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    How to get respected: 3 tips based on scientific studies

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    Joe Dispenza
    @joedispenza
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    People often wonder how to get respected at work, school, or in love. So here are 3 practical tips to avoid getting put your feet on your head.

     

    "Respect can be defined as the image of our worth in people's thoughts."

    A. Schopenhauer.

    Understand how to get respected from a man, from a woman, from the boss or from the classmates is the obsession of millions of people all over the world.



    … And it is for good reason.

    As I explained to you in this article on "fear of the judgment of others", the need to seek the respect of others is written in our DNA and has had a very specific function in the course of our evolution.

    But earning this respect isn't easy at all.

    The impression that others make of us often occurs a few moments after the first contact (13 milliseconds to be precise) and is very difficult to change!

    Here because know how to be respected it is so important.

    In this article I will provide you 3 practical tips to obtain this result, based on the most recent scientific studies.

    You must be more ... asshole! (it's a pity that…)

    No need to make santarellini or bigots.

    - assholes know how to get respected.

    An interesting study taken from the Wall Street Journal showed how the narcissistic people e unpleasant get more job promotions and have above-average income.

    This is because the typical attitudes of an asshole are subconsciously perceived by other people as demonstrations of power and being seen as a powerful person is the quickest way to earn the respect of many (not all).



    The good old Machiavelli knew this well and wrote it clearly in his "The Prince"

    "If you have to choose between being loved and being feared, always choose the second option."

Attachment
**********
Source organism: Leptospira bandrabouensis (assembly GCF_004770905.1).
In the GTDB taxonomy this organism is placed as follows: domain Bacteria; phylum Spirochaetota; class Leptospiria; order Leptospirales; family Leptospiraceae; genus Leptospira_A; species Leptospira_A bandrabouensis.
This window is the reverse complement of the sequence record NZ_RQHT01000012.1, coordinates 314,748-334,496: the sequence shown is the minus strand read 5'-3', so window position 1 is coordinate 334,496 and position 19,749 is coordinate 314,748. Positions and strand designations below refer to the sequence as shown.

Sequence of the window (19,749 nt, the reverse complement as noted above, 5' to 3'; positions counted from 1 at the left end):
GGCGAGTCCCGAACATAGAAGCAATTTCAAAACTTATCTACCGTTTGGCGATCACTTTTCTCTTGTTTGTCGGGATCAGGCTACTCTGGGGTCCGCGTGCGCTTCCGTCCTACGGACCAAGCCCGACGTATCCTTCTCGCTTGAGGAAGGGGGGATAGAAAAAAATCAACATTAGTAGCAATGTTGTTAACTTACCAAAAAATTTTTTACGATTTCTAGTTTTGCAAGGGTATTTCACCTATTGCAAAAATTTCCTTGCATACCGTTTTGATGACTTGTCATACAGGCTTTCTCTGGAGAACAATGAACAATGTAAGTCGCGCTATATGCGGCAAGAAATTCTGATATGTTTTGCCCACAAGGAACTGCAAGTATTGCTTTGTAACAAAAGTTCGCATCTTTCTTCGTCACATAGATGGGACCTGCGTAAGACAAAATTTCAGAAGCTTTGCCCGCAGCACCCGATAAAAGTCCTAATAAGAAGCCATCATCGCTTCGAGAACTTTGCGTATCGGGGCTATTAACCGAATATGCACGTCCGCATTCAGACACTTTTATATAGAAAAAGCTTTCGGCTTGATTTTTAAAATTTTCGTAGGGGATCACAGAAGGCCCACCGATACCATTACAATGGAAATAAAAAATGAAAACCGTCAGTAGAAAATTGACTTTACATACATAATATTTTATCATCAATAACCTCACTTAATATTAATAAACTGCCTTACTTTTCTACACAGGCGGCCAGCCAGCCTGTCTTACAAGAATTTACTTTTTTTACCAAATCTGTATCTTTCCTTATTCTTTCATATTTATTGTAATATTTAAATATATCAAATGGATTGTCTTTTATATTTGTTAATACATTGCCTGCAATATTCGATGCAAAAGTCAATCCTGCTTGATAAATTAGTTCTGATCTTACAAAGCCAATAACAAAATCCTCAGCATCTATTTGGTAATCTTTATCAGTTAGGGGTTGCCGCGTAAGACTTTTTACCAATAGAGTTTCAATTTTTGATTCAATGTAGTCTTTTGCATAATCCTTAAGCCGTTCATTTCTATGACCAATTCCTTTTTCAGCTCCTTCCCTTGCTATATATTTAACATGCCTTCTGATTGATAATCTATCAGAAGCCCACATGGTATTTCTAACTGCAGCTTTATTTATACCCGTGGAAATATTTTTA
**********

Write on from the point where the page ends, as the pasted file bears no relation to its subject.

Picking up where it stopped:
Too bad that posing as cauliflower heads comes at a cost. And also quite salty.

    The respect earned through the arrogance and contempt for the common rules of coexistence puts your relational life at risk and takes root only on certain categories of people: relatively uneducated individuals, easily manipulated, etc.

    So if you aspire to get respected by people you respect and admire yourself, perhaps it is appropriate to take a different path ...

    You have to be more selfless

    While it is true that assholes know how to be respected, in reality the most admired people (in sports, work, research, business, etc.), almost all have one characteristic in common:altruism.

    This counter-intuitive discovery was made by Prof. Adam Grant, author of “The more you give, the more you have".

    In the course of his studies, conducted in various fields of work (and not), Grant has identified 3 styles of interaction of people.

    Specifically, there are:

    • - Altruisti (Givers). They are the ones who tend to give more than they get in return.
    • - Egoisti (Takers). Are those who try to take from others as much as possible, giving the bare minimum.
    • I Neutri (Matchers). That is the majority of people, who give and get in equal measure.

    The Altruists are undoubtedly the most respected category of people at work and in life (and so far nothing surprising…).


    What surprised Grant, however, was to discover that this category of people is massively present in the high ranks of companies and organizations.


    In short, making your time, your knowledge and being (sincerely) altruistic available pays, in terms of salary and positions of leadership.

    But there is a small problem ...

    Selfless yes, balls no!

    In his research, Grant found that the category of Altruists also dominates the "bottom of the table" - the group of people who have lower average salaries than others, do not get promotions, and so on.